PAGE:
Biden has expanded his edge over Trump among women, from 57% to 37% in September to 66% to 32% now. That shift includes substantial gains for Biden among white women with college degrees and women of color. Among people of color generally, Biden's advantage has increased from 59% to 31% in September to 69% to 27% now. The former vice president has also made gains among younger voters, moderates and independents over the last month. 
It is important to note that these increases in support for Biden have not come alongside substantial decreases in backing for Trump. The President's core supporters remain as supportive of him as they have been, if not more. Among white men without college degrees, for example, Trump's support has increased from 61% in September to 67% now. But Trump does not appear to have made any gains among the groups his campaign needs to attract in order to dent Biden's longstanding lead. 
Compared with the last national CNN poll, the partisan composition of this poll is only slightly more Democratic (33% of all adults say they are Democrats now, compared with 30% in early September) and no less Republican (28% GOP now vs. 27% in early September). Among registered voters in the poll, 35% consider themselves Democrats, 30% Republican, those figures were 33% and 30% respectively in the previous CNN poll. When independents who lean toward one party or the other are added in, the results also show little movement, 53% of registered voters now are Democrats or lean that way, 43% are Republicans or lean that way. In last month's poll, those figures were 52% Democratic to 42% Republican. 
The shifts in this poll are similar to those seen in an NBC News/Wall Street Journal poll released Sunday, which was conducted after the presidential debate but before the President's diagnosis of coronavirus was revealed. 
The crosstabs are lethal for Trump.  It basically shows a huge shift towards Biden in two groups: Hispanic voters, and Seniors over 65. CNN doesn't break down their polls to show both Black and Hispanic voters generally, so it's an assumption, but for Biden to go from 59% of non-white voters to 69% in one poll means he picked up a *huge* swing in Hispanic (and Asian) voters. Clinton got 74% of non-white voters in 2016.

And Clinton still lost, because of Trump's sizeable lead among white voters. He does not have that big lead this time. Trump won 2016 on the strength of voters over 50, where he got 52% of the vote among 46% of total electorate, and white men, 62% of them, making up 34% of the electorate. Overall in 2016, Trump had a 20-point lead with white voters, 57%-37%.
This CNN poll has that lead now gone.  Voters over 50 now prefer Biden 55%-44%, and white voters side with Biden 51%-47%. In particular, Seniors have abandoned Trump. Seniors over 65voted for Trump 52-45% in 2016. In this poll Biden is winning Seniors by twenty-one points, 60-39%.

And the big one, Trump won men 52-41% in 2016, and Clinton won women 54-41%.

In this poll?

Trump's lead among men is 49-47% but Biden's lead among women is 66-32%.
If this is even close to being true, Trump is dust and memory.

I'll believe it when the votes are counted.

But dear God, he's collapsing.  Let's finish him off.


A Supreme New Term

The first Monday in October means a new Supreme Court term, and this one started off with a doozy.
As battles rage over the independence of the judiciary and whether one political party has claimed partisan control of the third branch of government, the state of Delaware says it has a better idea.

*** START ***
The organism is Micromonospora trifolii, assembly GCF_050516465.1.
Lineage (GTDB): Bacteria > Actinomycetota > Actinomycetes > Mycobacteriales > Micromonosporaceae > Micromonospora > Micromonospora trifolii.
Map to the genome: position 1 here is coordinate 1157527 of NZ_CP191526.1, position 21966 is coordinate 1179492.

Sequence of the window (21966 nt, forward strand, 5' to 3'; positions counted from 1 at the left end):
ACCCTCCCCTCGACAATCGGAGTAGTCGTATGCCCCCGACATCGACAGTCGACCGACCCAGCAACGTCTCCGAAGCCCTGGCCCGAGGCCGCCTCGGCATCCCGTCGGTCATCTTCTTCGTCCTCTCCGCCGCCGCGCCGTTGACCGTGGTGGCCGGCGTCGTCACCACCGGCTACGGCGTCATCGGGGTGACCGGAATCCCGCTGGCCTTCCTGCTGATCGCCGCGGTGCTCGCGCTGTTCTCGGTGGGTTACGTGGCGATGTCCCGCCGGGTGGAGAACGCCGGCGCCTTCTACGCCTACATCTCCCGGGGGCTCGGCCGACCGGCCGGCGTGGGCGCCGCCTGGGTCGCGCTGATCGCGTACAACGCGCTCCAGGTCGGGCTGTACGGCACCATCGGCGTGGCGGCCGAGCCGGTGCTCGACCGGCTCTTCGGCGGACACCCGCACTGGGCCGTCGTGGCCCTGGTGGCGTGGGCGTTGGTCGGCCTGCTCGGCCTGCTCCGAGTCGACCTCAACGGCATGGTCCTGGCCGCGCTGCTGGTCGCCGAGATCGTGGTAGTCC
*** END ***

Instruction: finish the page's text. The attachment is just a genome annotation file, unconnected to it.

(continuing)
For more than a century, the state has required its major courts be roughly balanced, so that no more than a bare majority of a court is made up of members of one political party. And then it required the minority be made up of the other political party.

The result, Stanford law professor Michael W. McConnell told the U.S. Supreme Court Monday, is that “Delaware’s courts are widely regarded as the least partisan and most professional in the nation.”

The problem, countered Wilmington, Del., lawyer David L. Finger, is that it is unconstitutional. The plan denies the chance for his client, lawyer James Adams, to serve on the courts because he is neither a Democrat nor Republican but a political independent, Finger said, and that violates his First Amendment rights of political association.

It seemed a fitting beginning for the Supreme Court’s new term, as the Senate is torn along partisan lines about whether to confirm just before the election President Trump’s nominee Judge Amy Coney Barrett to replace Justice Ruth Bader Ginsburg, who died Sept. 18.

Ginsburg’s death left the court with five conservative justices, all named by Republican presidents, and three liberals named by Democrats. Barrett’s confirmation would install a 6-to-3 majority for conservatives.

That reality was unspoken, as the justices again gathered by teleconference to begin their traditional first-Monday-in-October arguments. As a concession to their scattered whereabouts, the marshal omitted the command in the familiar “oyez, oyez” cry that listeners should “draw near” to hear the business of the court.

Chief Justice John G. Roberts Jr. began the session by noting that the door and Ginsburg’s spot in the empty courtroom are hung with black crepe.

“Justice Ginsburg’s contributions, as advocate, jurist and citizen, are immeasurable,” Roberts said before the session began. “We at the court will remember her as a dear friend and treasured colleague.”
The reality is that Justice Ginsburg is gone, and she will be replaced by Amy Coney Barrett, and the ripple effects of that will resonate for decades. The first case heard could decide whether or not judges can even be partisan candidates, or if they must be appointed by state legislatures, allowing gerrymandered Republican strongholds like Ohio, Florida, NC and Michigan to simply remake the courts, and on voting issues, state courts would rule.